Philip K. Dick has had a rough time of it at the movies. He’s popular as source material, but the adaptations are, at best, loose. So it’s strange that it took an Austrian bodybuilder, a Dutch smartass, and a decade of development hell to put out what is, if not in text, then certainly in spirit, the best adaptation of a Philip K. Dick story.
Oddly, Arnold Schwarzenegger was the glue that pulled all this together, and it nearly didn’t happen. Originally, the story was optioned by Dino De Laurentiis, who imagined a thriller starring Richard Dreyfus. After Dune tanked, and eight years of knocking around Hollywood and a year under the supervision of David Cronenberg, the whole thing was dropped… and promptly picked up by Schwarzenegger, who had been campaigning to star in the movie for years. He personally recruited Paul Verhoeven to direct, asked Rob Bottin to do the practical effects, and brought in screenwriters to give it an actual ending. On paper, it sounds like a bloated celebrity vanity project.
The hell of it is, it works, partially because it sticks far closer to the theme of the original story than you might expect. Cut out the action elements and you largely have the same story, right down to the trembling uncertainty over what’s genuinely “real.” Verhoeven pitches the story perfectly so you’re never quite sure what’s supposed to be the “real” 2048 and what’s just a bored man-child’s fever dream. Is Schwarzenegger disarming Michael Ironside with an elevator because he’s an omnicompetent superspy… or because he’s dreaming a cheesy action movie? Is the notorious three-boobed hooker an actual mutation, or just some horny guy’s id asserting itself?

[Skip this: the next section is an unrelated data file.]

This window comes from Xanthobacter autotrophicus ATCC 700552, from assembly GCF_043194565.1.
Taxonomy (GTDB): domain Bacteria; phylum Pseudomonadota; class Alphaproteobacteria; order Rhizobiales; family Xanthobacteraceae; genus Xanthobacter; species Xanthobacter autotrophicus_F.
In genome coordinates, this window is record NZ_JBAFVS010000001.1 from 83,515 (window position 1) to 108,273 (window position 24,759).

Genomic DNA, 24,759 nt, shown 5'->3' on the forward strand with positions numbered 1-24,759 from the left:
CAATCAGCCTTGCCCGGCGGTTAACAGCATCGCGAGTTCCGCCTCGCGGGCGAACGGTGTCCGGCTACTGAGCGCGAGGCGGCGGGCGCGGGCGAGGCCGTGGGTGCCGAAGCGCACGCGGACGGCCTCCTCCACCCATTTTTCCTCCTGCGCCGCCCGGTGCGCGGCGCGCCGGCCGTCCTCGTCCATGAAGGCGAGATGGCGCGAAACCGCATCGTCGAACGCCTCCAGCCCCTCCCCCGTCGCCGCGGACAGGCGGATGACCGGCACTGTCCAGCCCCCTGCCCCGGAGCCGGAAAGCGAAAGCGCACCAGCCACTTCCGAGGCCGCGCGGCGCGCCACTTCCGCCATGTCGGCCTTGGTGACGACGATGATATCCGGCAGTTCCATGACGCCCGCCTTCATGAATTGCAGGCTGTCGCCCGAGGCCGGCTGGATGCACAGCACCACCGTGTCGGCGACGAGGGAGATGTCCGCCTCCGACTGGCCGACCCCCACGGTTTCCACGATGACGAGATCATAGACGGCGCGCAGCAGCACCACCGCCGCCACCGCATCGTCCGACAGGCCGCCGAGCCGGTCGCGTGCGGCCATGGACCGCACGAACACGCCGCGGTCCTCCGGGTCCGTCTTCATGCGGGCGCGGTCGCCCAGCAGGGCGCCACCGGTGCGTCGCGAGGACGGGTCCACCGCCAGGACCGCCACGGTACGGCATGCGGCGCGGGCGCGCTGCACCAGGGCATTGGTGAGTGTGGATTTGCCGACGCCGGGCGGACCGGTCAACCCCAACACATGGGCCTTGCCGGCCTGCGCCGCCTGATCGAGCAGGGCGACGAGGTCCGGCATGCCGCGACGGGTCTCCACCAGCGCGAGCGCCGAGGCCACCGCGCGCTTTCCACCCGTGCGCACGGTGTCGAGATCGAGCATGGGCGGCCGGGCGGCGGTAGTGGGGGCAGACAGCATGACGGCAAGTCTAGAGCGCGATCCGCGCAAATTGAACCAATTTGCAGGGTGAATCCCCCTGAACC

Sitting in the middle of it all is Schwarzenegger, who it turns out is perfect. He has to play, essentially, a straight-faced parody of his previous roles and he pulls it off with ease, showing the kind of comedic sensibility and timing that he never quite gets credit for, no matter how many comedies he makes. It helps that you can buy him as a bored construction worker, or as a musclebound superhero, keeping up the movie’s central question of what’s “real,” exactly.
In fact, if you pay attention, the movie never, ever, tips its hand one way or the other. The whole plot of a triple agent hidden inside a double agent is ridiculous… something the movie’s villain actually points out, immediately following it up by insisting the whole plan nearly went off the rails a dozen times. This is right before the movie sets up the idea that this might be a dream within a dream within a dream by putting Arnold back in the brain-twisting chair. It all leads up to an ending that’s essentially a slap in the face. Is it “real?” Is it a dream? Is it a dream within a dream? We’re not telling you!
Yes, Total Recall beat Inception to the punch by decades. Surprising, huh?
Where it diverged from the original story, and honestly a part of what makes the movie great, is the fact that it’s far more playful with the fundamental question of just how “real” reality is. The entire first act is essentially gory slapstick as Arnold smashes his way through public transit before climaxing with the biggest star in the world at the time putting on what amounts to a tinfoil hat and then picking his nose onscreen:
That scene alone probably cost a million dollars. I bet Verhoeven still gets a chuckle out of that.
Total Recall is a movie that quite literally would never have worked without just the right people showing up, and, in one of those rare film miracles, it actually happened. And 25 years later, it’s still one of the best action movies of its time, an argument that Hollywood can, in fact, do something right.